Acupressure is a practice similar to acupuncture, both practices stemming from Traditional Chinese Medicine (TCM). Unlike acupuncture, which requires small needles to target pressure points on the body, acupressure is a practice utilizing the fingers and hands to stimulate acupressure points. All pressure points are located along meridians in the body which allow energy, or “qi” according to TCM, to travel.
Pressure points and acupressure can help with thousands of ailments from headaches to foot pain to TMJ to skin diseases. In this article, we are exploring the top acupressure points for brain fog and acupressure points for brain power. That’s right – there are acupressure points for blood circulation in the brain that will help with fog and fatigue. Read on to see how!
Does acupuncture help with brain fog?
Yes! Acupuncture, and acupressure, will allow for blood movement in the body. Targeting the right points will get the blood moving in and around the brain, helping with fog.
How does acupuncture affect the brain?
As mentioned, acupuncture will stimulate blood and energy flow. This flow will nourish and activate the brain, allowing you to be sharp and get rid of any fogginess.
How many acupuncture sessions do you need to see results with brain fog?
Results will vary from person to person, but studies have shown an average of 2-6 sessions a week will result in progress. This will be different for every person, so do what feels right for you while monitoring your progress.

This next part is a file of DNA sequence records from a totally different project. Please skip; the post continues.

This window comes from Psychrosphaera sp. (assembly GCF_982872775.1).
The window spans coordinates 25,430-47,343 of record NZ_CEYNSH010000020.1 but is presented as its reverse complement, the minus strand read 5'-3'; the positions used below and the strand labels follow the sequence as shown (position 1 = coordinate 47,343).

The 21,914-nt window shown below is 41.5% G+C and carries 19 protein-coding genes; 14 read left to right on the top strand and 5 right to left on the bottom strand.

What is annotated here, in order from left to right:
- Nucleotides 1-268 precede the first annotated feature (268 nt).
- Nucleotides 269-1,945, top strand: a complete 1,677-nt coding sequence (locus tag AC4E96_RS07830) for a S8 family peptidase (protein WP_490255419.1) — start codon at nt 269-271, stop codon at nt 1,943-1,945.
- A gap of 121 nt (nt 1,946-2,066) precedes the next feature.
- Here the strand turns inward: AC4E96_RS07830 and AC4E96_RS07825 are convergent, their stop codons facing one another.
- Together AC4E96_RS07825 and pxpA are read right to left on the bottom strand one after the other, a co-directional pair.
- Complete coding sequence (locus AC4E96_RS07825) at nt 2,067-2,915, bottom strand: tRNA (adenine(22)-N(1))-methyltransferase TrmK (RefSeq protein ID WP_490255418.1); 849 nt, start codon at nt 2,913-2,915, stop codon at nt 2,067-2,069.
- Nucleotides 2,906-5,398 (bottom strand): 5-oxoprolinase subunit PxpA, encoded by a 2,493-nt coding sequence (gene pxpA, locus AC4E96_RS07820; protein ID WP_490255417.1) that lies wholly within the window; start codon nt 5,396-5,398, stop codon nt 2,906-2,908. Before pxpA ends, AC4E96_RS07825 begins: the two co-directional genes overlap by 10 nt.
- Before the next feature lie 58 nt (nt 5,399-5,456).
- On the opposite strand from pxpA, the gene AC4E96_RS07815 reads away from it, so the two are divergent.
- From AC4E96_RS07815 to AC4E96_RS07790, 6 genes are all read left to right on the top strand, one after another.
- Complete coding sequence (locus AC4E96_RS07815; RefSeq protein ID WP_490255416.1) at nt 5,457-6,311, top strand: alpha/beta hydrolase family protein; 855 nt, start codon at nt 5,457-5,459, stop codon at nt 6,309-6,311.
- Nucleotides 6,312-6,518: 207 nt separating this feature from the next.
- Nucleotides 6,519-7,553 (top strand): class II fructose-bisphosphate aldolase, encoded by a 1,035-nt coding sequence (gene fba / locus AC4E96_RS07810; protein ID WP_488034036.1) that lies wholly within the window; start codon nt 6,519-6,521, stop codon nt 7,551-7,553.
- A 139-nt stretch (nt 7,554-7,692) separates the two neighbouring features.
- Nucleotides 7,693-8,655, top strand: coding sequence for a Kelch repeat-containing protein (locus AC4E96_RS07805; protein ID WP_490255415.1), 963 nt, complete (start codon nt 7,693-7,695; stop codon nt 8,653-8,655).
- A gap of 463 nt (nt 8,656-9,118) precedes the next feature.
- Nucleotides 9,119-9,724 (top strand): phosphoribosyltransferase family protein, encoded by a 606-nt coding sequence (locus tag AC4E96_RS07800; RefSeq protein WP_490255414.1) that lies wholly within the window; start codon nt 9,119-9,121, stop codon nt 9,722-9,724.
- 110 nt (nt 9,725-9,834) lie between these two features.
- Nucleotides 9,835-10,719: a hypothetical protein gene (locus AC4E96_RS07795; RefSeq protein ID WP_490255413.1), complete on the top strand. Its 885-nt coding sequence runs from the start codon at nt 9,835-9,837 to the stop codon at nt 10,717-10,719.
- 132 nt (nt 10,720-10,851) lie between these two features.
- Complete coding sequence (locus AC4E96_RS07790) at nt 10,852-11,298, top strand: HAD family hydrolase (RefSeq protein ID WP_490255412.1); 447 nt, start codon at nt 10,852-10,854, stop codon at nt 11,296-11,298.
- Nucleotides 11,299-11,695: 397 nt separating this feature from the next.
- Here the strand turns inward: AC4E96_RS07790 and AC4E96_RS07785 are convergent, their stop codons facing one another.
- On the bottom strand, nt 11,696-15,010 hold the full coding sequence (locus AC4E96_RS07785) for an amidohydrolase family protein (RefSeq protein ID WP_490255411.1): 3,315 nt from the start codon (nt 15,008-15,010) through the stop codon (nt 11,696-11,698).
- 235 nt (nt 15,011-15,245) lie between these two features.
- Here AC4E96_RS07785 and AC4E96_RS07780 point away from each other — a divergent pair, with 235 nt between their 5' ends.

What foods should I avoid to help with brain fog?
Any foods high in sugar and refined carbohydrates will worsen brain fog. Do your best to avoid sugary drinks and processed foods. Alcohol and other impairing substances will also have an extremely negative effect on the functionality of the brain. As for foods you should eat, make sure you’re consuming enough vitamin B-12, as it promotes healthy brain function.
The 12 Acupressure Points For Brain Fog
Acupoint: GV-20 (Other Names: The Governing Vessel-20/Bai Hui/Hundred Convergence)
First on our list of acupressure points for brain fog is GV-20. Along the “Governing Vessel”, the GV 20 acupuncture point can help move energy and clear brain fog. It can help with many head problems, including insomnia, vertigo, dizziness, and even a coma. This acupoint is located on the centerline at the very top of the head. Place firm pressure, but be careful as this acupoint can be sensitive for many people. You can read more about this acupoint and how it is one of the best acupressure points for the bladder.
Si Shen Cong (4 extraordinary points on top of the head)
The Si Shen Cong (or “four spirit alert”) makes up four points on the top of the head. Like GV-20, this set of vertices can help with many ailments of the head by calming the Shen, including headaches, dizziness, and vertigo. The four points are located around the GV20 acupuncture point, seen above in the diagram. The four points are all about one cun from GV-20 in radial positions: one forward (towards the face), one backward, one directly to the right, and one directly to the left.